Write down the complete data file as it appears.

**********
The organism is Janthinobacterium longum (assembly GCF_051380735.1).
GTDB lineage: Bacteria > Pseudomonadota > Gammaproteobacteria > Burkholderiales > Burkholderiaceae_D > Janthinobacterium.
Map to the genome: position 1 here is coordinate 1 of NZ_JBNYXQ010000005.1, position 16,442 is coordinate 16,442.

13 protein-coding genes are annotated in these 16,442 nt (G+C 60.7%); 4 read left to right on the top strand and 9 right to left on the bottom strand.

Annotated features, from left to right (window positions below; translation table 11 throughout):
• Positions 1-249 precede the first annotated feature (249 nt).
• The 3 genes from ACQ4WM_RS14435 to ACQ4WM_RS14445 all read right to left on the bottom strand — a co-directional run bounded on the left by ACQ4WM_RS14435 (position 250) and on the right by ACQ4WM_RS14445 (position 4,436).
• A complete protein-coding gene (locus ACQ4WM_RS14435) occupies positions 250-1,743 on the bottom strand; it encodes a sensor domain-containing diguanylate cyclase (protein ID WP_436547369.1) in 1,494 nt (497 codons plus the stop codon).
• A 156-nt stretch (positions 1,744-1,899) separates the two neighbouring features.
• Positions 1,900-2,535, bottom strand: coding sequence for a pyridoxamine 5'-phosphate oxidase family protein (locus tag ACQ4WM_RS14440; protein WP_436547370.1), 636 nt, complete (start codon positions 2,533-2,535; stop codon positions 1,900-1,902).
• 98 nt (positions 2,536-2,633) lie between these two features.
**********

The organism is Janthinobacterium longum (assembly GCF_051380735.1).
GTDB lineage: Bacteria > Pseudomonadota > Gammaproteobacteria > Burkholderiales > Burkholderiaceae_D > Janthinobacterium.
Map to the genome: position 1 here is coordinate 1 of NZ_JBNYXQ010000005.1, position 16,442 is coordinate 16,442.

13 protein-coding genes are annotated in these 16,442 nt (G+C 60.7%); 4 read left to right on the top strand and 9 right to left on the bottom strand.

Annotated features, from left to right (window positions below; translation table 11 throughout):
• Positions 1-249 precede the first annotated feature (249 nt).
• The 3 genes from ACQ4WM_RS14435 to ACQ4WM_RS14445 all read right to left on the bottom strand — a co-directional run bounded on the left by ACQ4WM_RS14435 (position 250) and on the right by ACQ4WM_RS14445 (position 4,436).
• A complete protein-coding gene (locus ACQ4WM_RS14435) occupies positions 250-1,743 on the bottom strand; it encodes a sensor domain-containing diguanylate cyclase (protein ID WP_436547369.1) in 1,494 nt (497 codons plus the stop codon).
• A 156-nt stretch (positions 1,744-1,899) separates the two neighbouring features.
• Positions 1,900-2,535, bottom strand: coding sequence for a pyridoxamine 5'-phosphate oxidase family protein (locus tag ACQ4WM_RS14440; protein WP_436547370.1), 636 nt, complete (start codon positions 2,533-2,535; stop codon positions 1,900-1,902).
• 98 nt (positions 2,536-2,633) lie between these two features.